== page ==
How to Brush Your Dog's Teeth

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Step one

Pick the right time.

Brush your dog's teeth when they are calm and relaxed. Your goal is to set a routine. Working up to brushing daily is ideal. But if their mouth is healthy, even three days a week can make a difference. Without brushing, plaque can build up, putting your dog at risk for bad breath, gum disease, and tooth decay. It can also cause painful infection. Severe infection can spread, causing life-threatening conditions.

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Step two

Collect your tools.

You'll want to use a toothbrush made for dogs (pick one up at your next vet visit with us!). The bristles are softer and specially angled. Finger brushes can work well for dogs under 30 pounds. For larger dogs, longer handles can give you better reach. Be sure to use dog toothpaste, too. It comes in dog-friendly flavors like poultry or peanut butter. Never use human toothpaste; it contains ingredients that may hurt your dog's stomach.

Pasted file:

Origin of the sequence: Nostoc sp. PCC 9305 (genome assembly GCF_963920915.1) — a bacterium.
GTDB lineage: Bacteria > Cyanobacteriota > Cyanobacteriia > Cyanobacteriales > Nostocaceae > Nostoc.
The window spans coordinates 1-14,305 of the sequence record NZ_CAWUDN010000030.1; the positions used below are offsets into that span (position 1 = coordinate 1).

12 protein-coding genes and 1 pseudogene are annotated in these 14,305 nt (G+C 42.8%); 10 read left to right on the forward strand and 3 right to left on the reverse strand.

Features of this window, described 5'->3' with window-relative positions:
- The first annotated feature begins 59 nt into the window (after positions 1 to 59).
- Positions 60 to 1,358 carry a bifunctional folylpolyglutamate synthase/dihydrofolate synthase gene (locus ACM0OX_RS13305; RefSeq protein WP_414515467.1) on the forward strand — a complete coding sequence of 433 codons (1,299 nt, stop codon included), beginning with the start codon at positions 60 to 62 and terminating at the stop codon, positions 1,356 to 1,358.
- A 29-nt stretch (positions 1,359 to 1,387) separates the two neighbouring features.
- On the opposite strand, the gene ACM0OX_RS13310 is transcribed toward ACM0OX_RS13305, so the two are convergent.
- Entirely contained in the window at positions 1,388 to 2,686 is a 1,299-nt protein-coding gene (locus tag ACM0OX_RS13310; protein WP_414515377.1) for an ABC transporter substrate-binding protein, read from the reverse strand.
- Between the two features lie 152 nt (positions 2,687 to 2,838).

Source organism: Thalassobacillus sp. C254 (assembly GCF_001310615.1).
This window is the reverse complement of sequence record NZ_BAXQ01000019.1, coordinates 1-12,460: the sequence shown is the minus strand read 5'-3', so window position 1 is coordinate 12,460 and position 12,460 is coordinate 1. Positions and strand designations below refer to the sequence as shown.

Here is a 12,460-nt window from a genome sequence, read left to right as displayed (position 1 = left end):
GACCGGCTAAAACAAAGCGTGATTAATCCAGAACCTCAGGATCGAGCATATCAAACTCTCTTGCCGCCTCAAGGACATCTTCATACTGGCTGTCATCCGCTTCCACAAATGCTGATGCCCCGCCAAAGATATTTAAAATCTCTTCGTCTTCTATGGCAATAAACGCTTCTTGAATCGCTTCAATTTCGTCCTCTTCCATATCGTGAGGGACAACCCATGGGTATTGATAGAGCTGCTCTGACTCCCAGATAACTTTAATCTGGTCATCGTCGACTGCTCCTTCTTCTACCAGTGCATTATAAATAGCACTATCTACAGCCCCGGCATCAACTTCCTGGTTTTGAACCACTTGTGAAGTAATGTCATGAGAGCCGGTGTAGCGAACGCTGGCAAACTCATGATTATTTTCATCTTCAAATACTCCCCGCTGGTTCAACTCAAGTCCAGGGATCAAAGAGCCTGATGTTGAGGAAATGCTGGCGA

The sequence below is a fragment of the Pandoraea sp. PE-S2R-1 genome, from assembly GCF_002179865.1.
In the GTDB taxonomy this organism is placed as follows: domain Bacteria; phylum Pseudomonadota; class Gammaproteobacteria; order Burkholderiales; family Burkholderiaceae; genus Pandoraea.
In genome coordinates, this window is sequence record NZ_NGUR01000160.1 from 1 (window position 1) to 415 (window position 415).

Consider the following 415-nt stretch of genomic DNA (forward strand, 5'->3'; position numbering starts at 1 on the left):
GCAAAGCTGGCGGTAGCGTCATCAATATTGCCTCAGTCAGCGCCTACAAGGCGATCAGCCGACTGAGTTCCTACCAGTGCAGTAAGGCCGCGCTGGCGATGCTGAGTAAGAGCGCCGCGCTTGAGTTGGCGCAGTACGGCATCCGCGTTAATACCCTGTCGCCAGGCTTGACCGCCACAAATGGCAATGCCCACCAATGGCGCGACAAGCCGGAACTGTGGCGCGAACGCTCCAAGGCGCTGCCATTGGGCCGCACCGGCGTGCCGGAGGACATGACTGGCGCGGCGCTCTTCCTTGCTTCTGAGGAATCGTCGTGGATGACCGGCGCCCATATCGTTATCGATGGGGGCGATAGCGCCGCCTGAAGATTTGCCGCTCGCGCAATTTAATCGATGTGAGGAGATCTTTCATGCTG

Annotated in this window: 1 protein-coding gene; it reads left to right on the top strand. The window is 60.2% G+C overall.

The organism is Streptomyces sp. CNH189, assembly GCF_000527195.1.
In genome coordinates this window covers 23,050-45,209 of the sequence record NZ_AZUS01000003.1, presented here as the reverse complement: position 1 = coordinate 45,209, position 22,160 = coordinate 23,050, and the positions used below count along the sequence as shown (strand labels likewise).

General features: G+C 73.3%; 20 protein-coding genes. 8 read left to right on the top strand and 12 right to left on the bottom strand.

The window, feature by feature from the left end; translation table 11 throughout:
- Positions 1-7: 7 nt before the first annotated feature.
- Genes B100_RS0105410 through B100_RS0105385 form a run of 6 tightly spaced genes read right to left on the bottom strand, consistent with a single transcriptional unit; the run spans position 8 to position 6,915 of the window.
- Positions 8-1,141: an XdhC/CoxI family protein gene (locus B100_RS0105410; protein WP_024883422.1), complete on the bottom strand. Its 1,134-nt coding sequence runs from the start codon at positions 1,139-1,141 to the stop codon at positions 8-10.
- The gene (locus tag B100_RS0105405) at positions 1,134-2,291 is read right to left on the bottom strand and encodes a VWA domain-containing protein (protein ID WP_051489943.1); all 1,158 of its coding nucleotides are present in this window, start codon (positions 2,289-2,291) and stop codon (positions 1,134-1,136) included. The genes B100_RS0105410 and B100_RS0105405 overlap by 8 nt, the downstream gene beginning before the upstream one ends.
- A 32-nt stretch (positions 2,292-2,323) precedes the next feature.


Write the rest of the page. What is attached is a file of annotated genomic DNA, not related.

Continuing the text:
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Step three

Assume the position for optimal control.

Make sure you're in a spot where your dog is comfortable. Don't stand above your dog, hold them down, or take a threatening stance. Instead, try kneeling or sitting in front of or to the side of them. Gauge your dog's anxiety level. If they seem upset, stop, and try again later. You may need to work on mastering each of the following steps over time.

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Step Four

Get them used to you touching their gums.

Test your dog's willingness to have you touch their mouth by rubbing your finger along their upper gums and teeth. This will help their get used to the feel of something against their teeth. Use light pressure. You may need to get their comfortable with this over a few sessions before moving on.

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Step Five

Test toothpaste taste and texture.

Put some dog toothpaste on your fingertip. Let your dog lick the toothpaste from your fingertip so that they can get used to the texture and taste.

 

Step Six

Test toothbrush mouthfeel.

When pup is used to you opening and touching their mouth, start using the toothpaste and toothbrush together. Lift their upper lip.

Step Seven

End on a positive note.

When you're finished brushing your dog's teeth, reward them with their favorite treat or extra attention. Also remember that good dental care doesn't end with brushing. Certain chews and treats can also help you fight plaque buildup. Don't forget to schedule regular professional dental cleanings. Talk with your veterinarian about how often is right for your dog.


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